A finite element for soft tissue deformation based on the absolute nodal coordinate formulation

Abstract

This paper introduces an implementation of the absolute nodal coordinate formulation (ANCF) that can be used to model fibrous soft tissue in cases of three-dimensional elasticity. It is validated against results from existing incompressible material models. The numerical results for large deformations based on this new ANCF element are compared to results from analytical and commercial software solutions, and the relevance of the implementation to the modeling of biological tissues is discussed. Also considered is how these results relate to the classical results seen in Treloar’s rubber experiments. All the models investigated are considered from both elastic and static points of view. For isotropic cases, neo-Hookean and Mooney–Rivlin models are examined. For the anisotropic case, the Gasser–Ogden–Holzapfel model, including a fiber dispersion variation, is considered. The results produced by the subject ANCF models agreed with results obtained from the commercial software. For the isotropic cases, in fact, the numerical solutions based on the ANCF element were more accurate than those produced by ANSYS.

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Acknowledgements

We would like to thank the Research Foundation of the Lappeenranta University of Technology and the Academy of Finland (Application No. 299033 for funding 519 of Academy Research Fellow) for the generous grants that made this work possible.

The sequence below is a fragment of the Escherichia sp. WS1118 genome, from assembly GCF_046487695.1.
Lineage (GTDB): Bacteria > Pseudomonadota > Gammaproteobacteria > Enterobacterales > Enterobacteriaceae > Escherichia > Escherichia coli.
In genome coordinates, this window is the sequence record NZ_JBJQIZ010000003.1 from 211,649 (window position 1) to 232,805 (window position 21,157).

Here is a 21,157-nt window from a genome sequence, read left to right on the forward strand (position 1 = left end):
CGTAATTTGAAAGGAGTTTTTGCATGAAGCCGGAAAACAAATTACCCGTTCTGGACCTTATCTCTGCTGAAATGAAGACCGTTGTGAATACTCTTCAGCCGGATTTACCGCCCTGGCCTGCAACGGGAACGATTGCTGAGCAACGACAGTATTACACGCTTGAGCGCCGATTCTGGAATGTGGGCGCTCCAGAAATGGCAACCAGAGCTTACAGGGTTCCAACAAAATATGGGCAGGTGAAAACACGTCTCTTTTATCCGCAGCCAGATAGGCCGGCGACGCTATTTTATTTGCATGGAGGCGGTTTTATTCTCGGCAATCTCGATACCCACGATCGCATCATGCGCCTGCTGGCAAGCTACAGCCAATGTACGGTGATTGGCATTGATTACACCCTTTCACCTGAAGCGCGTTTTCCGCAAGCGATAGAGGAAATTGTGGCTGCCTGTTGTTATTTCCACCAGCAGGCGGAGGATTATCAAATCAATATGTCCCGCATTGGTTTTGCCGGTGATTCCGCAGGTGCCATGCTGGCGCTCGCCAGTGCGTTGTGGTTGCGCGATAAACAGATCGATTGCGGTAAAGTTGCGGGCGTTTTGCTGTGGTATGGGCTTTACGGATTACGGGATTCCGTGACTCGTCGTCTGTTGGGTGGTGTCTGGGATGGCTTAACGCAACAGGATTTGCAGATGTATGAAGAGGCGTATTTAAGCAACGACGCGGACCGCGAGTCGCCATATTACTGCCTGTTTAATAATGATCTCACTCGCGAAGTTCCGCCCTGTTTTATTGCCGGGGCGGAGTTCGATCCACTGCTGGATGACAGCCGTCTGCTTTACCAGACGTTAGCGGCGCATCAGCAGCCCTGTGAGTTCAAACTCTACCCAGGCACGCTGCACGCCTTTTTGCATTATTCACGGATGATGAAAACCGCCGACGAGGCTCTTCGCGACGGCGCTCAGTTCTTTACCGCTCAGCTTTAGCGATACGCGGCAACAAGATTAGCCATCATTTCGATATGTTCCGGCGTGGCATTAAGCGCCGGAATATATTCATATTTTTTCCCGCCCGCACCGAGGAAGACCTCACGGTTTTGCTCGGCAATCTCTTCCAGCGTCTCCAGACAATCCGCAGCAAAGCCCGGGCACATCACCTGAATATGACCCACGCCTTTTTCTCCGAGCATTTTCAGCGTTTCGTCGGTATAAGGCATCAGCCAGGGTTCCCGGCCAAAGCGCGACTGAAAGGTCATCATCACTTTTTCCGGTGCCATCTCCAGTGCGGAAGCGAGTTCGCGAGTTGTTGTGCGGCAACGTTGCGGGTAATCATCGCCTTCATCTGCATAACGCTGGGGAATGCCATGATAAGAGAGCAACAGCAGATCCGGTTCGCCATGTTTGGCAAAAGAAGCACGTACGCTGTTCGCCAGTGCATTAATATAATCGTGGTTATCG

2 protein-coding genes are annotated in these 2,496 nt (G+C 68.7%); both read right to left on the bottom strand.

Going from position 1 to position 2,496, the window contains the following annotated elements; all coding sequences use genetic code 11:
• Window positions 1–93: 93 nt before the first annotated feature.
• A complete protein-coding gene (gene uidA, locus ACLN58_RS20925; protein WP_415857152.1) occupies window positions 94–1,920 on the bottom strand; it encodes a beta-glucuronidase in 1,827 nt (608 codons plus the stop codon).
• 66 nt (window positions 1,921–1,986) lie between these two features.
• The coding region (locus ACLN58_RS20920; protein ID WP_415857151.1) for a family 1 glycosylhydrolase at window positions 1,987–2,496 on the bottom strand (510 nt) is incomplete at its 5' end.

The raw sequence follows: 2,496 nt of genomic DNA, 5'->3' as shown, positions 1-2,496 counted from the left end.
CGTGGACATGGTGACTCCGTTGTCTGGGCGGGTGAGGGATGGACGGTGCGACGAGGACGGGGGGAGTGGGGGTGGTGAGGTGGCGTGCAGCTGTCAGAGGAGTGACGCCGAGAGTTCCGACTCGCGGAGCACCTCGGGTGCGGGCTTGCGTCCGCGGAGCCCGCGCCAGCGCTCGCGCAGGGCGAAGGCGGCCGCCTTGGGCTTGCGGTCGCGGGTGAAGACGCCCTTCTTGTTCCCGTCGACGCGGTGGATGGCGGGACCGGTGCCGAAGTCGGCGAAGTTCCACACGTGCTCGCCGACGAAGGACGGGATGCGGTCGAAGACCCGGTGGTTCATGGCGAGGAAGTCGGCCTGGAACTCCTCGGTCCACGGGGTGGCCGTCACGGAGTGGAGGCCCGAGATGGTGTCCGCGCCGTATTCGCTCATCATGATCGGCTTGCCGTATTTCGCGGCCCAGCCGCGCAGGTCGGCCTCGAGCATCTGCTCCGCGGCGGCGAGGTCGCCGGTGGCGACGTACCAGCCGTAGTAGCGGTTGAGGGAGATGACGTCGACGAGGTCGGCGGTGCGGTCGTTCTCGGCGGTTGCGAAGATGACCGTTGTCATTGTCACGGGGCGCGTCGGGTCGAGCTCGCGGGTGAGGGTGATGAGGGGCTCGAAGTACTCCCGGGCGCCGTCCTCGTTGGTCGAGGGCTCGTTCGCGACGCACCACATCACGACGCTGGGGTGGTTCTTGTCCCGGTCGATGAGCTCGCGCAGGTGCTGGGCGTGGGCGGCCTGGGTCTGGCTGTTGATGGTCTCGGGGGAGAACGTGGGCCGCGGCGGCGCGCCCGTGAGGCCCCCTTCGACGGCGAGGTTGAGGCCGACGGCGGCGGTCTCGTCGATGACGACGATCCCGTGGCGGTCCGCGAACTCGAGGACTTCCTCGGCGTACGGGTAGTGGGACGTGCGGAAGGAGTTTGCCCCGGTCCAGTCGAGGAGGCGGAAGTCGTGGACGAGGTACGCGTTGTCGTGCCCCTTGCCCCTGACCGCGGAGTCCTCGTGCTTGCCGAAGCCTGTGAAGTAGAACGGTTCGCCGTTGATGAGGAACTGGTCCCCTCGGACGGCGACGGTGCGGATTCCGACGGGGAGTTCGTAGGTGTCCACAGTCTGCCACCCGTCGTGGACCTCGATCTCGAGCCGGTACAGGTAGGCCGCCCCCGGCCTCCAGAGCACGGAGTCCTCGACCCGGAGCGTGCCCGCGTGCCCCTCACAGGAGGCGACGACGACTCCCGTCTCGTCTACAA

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Correspondence to Ajay B. Harish.

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Appendix A: Analytical solution

Appendix A: Analytical solution

The analytical solution which we use in this paper has been outlined here. Firstly, we assume an object without any holes or different types of imperfections. Also, we assume that the material is isotropic in nature. Let us now consider the total volumes of them in the initial configuration, which can be expressed for cylindrical or rectangular bars in the forms

$$\begin{aligned} V_\mathrm{cyl}=\pi LR^2, V_\mathrm{rec}=HWL. \end{aligned}$$
(46)

Upon application of load, the largest dimensions of them, i.e., let us assume it to be L, changes by \(\lambda \) times. If we consider the material to be incompressible, then the volume of the object does not change; from here for the cylinder, we have received \(r=\frac{R}{\sqrt{\lambda }}\), and in the rectangular cross-sectional case, we have \(w=\frac{W}{\sqrt{\lambda }}\), \(h=\frac{H}{\sqrt{\lambda }}\), where rhw are dimensions of circular and rectangular cross sections in actual configurations.

The Cauchy stress tensor for the incompressible solids can be given as

$$\begin{aligned} \sigma =-p\mathbf{I }+2\mathbf{F }\left( \frac{\partial {\varPsi }}{\partial \mathbf{C }}\right) \mathbf{F }^T \end{aligned}$$
(47)

where \({\varPsi }\) is potential density function, p is a function of hydrostatic stress (which is not determined by the deformation). \(\mathbf{C }\) is the right Cauchy–Green tensor. However, p is not established from deformation; it is possible to receive it from boundary conditions. Our deformation occurs along one of the axes, let’s name this axis z, the components of stress tensors in others, i.e., x and y are equal to zero. From this condition, the form of p is possible to derive and then substitute into \(\sigma _{zz}\). The final expressions for the applied loads from which we can obtain the values of \(\lambda \) and as a result define the total displacements are

$$\begin{aligned} N_\mathrm{cyl}=2\pi \int _{0}^{r} \sigma _{zz} r\mathrm{d}r, N_\mathrm{rec}=\int _{0}^{h} \int _{0}^{w} \sigma _{zz} \mathrm{d}x\mathrm{d}y. \end{aligned}$$
(48)

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Obrezkov, L.P., Matikainen, M.K. & Harish, A.B. A finite element for soft tissue deformation based on the absolute nodal coordinate formulation. Acta Mech 231, 1519–1538 (2020). https://doi.org/10.1007/s00707-019-02607-4

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